• Apply for National Council for Therapeutic Recreation Certification (NCTRC)
  • Take the certification exam and fulfill licensing requirements for your state

Occupational Therapist

  • Bachelor's degree in a course that includes coursework in psychology or similar
  • Master's degree in occupational therapy
  • Register with the National Board for Certification in Occupational Therapy (NBCOT)
  • Take occupational licensing exams

Family Therapist

  • Bachelor's degree in psychology or similar
  • Master's degree in counseling, family therapy or similar
  • Complete the number of clinical hours required by your state
  • Take a licensing exam

Child Therapist

  • Bachelor's degree in psychology or similar field
  • Master's degree in child psychology, clinical psychology or child development
  • Complete clinical hours required by your state. This is usually 2,000–3,000 hours
  • Take a licensing exam
  • Consider a PhD

Art Therapist

  • Bachelor's degree which includes some study of psychology
  • Master's degree in art therapy
  • Complete the required number of clinical hours for your state, usually 700–1,000 hours
  • Apply for licensing with the relevant body for your state
How To Become a Therapist (US)
How To Become a Therapist (US)

Skills to Master

Most of the skills that you will need as a therapist will be taught as part of your training.

It is useful, however, to possess some skills before starting.

These will help you to be the best therapist that you possibly can be and enable you to connect with your clients in a way that makes them feel comfortable and heard.


It is important to have empathy for your patients.

They may come to you with issues that you find impossible to relate to, but they should feel as though their thoughts, feelings and concerns are understood.

Without empathy, your patients may feel as though they are being judged. This can have a negative impact on their ability to make progress.

Listening Skills

One of the most valuable skills for a therapist is the ability to listen.

Patients will come to you to talk about difficult subjects, their emotions and issues that they are having. They need to feel listened to and valued.

Reading Body Language

Alongside the ability to listen to your patients, it is also helpful to be able to read body language. Sometimes, people will say one thing while they mean another.

Being able to interpret someone's body language can help you deduce what they might be feeling, even when they cannot tell you.


Communication is vital as a therapist.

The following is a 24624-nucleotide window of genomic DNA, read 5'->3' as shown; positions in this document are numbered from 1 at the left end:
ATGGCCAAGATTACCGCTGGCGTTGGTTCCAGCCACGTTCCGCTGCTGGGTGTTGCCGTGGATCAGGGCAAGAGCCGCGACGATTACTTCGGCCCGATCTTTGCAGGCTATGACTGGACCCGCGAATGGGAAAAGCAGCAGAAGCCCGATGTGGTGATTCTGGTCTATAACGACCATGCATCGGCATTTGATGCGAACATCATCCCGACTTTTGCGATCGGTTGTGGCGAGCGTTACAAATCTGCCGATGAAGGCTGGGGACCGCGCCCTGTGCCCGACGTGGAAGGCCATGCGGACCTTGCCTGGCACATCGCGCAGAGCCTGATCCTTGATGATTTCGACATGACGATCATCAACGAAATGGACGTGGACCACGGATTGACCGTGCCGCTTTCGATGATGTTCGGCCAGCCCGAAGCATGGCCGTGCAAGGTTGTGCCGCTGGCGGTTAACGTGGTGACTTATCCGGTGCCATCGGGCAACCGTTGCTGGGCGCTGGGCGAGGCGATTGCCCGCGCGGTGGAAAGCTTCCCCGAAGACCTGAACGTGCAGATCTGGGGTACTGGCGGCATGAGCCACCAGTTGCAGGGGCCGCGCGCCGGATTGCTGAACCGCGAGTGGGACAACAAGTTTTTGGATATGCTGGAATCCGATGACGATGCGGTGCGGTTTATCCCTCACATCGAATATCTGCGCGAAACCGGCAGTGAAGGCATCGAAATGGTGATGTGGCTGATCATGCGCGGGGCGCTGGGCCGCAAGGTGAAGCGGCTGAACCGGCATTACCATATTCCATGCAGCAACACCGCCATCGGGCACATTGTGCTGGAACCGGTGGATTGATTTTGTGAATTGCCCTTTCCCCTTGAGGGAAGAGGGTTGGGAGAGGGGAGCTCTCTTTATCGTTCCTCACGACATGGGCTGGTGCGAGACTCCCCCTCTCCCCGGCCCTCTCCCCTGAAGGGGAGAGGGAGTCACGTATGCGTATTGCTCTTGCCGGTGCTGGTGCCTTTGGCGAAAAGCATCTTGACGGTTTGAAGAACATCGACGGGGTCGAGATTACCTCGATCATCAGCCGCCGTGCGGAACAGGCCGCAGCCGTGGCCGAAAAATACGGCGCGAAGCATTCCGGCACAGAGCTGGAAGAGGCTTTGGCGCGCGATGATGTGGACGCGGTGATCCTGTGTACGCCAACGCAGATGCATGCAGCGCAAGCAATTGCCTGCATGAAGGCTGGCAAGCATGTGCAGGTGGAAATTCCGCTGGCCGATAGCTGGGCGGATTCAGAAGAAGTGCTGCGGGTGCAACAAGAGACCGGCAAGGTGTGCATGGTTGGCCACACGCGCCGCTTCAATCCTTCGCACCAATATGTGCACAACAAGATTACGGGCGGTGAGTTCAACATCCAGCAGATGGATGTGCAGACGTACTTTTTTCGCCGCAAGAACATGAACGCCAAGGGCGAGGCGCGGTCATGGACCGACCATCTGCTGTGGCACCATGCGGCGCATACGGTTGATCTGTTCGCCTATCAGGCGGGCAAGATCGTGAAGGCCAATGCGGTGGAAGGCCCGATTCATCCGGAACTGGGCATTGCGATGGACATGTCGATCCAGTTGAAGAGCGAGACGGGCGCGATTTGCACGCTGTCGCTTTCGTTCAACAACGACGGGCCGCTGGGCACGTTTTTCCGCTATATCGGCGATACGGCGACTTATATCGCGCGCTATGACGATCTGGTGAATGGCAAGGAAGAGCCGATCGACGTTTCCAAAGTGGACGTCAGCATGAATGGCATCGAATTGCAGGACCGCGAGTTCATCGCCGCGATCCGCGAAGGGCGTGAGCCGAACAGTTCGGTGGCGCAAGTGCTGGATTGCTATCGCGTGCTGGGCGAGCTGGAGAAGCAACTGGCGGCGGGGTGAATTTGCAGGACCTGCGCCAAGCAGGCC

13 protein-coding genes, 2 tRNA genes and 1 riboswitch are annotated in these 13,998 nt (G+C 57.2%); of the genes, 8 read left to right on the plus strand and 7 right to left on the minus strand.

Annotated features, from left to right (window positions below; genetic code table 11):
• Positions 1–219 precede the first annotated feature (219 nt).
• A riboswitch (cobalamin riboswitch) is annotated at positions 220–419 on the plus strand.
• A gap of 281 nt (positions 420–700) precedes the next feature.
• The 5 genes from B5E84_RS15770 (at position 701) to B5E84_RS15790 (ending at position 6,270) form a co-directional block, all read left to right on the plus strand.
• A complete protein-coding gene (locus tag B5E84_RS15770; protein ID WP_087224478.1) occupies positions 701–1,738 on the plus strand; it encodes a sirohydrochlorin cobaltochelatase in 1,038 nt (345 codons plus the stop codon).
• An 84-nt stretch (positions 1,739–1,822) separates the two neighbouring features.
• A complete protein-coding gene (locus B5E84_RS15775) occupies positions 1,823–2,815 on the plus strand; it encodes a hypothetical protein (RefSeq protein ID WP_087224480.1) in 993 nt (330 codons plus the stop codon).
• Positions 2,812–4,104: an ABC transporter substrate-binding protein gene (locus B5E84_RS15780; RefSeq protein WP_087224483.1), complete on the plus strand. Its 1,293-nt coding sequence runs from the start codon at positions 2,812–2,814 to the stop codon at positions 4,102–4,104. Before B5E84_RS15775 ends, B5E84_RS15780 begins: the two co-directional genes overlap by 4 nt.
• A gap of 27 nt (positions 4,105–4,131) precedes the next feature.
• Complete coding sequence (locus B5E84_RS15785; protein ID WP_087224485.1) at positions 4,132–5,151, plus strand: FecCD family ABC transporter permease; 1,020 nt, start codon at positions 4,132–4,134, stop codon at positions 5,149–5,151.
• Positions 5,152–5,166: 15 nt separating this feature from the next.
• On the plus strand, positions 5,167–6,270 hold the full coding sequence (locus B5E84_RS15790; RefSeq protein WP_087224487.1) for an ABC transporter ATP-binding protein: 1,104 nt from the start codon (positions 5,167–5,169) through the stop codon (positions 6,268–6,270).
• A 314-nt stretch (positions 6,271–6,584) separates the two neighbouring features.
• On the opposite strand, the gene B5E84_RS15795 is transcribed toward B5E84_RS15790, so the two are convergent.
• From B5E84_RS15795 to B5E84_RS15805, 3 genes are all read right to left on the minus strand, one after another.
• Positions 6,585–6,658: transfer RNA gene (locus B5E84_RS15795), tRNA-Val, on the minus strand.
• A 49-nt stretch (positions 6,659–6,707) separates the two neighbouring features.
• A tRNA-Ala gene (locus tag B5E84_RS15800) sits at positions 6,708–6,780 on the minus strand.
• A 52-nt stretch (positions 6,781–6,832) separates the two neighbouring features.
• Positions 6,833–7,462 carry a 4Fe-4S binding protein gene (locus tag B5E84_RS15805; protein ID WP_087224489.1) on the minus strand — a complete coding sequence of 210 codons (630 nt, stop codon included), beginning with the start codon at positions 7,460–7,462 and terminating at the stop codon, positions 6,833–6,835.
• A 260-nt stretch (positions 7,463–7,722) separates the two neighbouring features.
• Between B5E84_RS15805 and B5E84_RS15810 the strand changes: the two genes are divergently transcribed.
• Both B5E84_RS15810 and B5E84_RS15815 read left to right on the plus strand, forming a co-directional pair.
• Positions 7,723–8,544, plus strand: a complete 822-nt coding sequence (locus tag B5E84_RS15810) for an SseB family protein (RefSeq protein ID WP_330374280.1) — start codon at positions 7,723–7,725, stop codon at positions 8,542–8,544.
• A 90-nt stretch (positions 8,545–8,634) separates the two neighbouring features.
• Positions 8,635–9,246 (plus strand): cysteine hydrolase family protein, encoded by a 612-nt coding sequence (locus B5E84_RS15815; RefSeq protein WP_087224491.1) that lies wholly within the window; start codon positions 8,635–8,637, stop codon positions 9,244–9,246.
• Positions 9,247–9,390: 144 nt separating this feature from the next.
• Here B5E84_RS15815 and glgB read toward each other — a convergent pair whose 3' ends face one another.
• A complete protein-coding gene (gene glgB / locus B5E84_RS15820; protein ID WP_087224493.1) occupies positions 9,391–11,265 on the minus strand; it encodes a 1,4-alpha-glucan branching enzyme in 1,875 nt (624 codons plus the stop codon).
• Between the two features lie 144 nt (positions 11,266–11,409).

Whether you need to know the right questions to ask or explain treatment plans to your patients, it is important that you can communicate clearly.

Critical Thinking

You will need to evaluate patients' symptoms to form a diagnosis and treatment plan. Critical thinking is vital for this as it will allow you to look at all of the individual parts as well as the patient as a whole.

The Ability to Set Boundaries

While it is important for your patients to feel listened to and understood, it is also vital for you to be able to set boundaries.

This means that although your patients will be able to feel as though you understand them, they will also know that you are their therapist and not their friend.

Setting boundaries also helps to ensure that you are fulfilling all of the appropriate ethical practices, such as not becoming romantically attached to a patient.

How Is a Therapist Different from a Psychologist, Psychiatrist or Counselor?

Although they all work with individuals to improve their mental health, there are some differences between therapists, psychologists, psychiatrists and counselors, which should be considered before choosing which path to take.

What Is a Psychologist, Psychiatrist or Counselor?


Psychologists study the mind and human behavior to understand why individuals act the way they do.

They then apply this knowledge to their patients to find ways to treat psychological and societal problems.


A psychiatrist is a medical professional who specializes in mental health and the treatment of patients with mental health problems.

They use their medical knowledge to treat their patients.

Unlike other mental health professionals, psychiatrists can prescribe medication as part of a treatment plan.


Counselors predominantly use talking therapies combined with regular appointments to help patients with emotional and behavioral issues.

The main difference between a therapist and a counselor is the level of training and licensing required to practice.

What Training Does a Psychologist, Psychiatrist or Counselor Need?

Because the areas a psychologist, psychiatrist or counselor might work in are slightly different, the level of education and training required may also differ.


Training will vary depending on the specialist area that a psychologist chooses to work within.

They will usually require a master's degree in their chosen field as well as a doctorate.


The exact level of training and licensing will vary depending on the state’s requirements that an individual is working in. Often, it will include a degree in medicine.

Once they have completed their medical training, psychiatrists are required to register and license with the state that they plan to work in.


Before applying for licensing, counselors are required to complete both bachelor's and master's degrees as well as a number of clinical hours that are specified by their state.

Final Thoughts

As a therapist, you can make a significant difference in the lives of your patients.

Whether it is providing a listening ear to a child who has a difficult home life or helping an adult deal with a traumatic experience, the value of a therapist should never be underestimated.

If you are considering therapy as a career path, it is vital to know the steps you will need to take and when to take them.

This will mean that you are prepared and organized before starting your studies.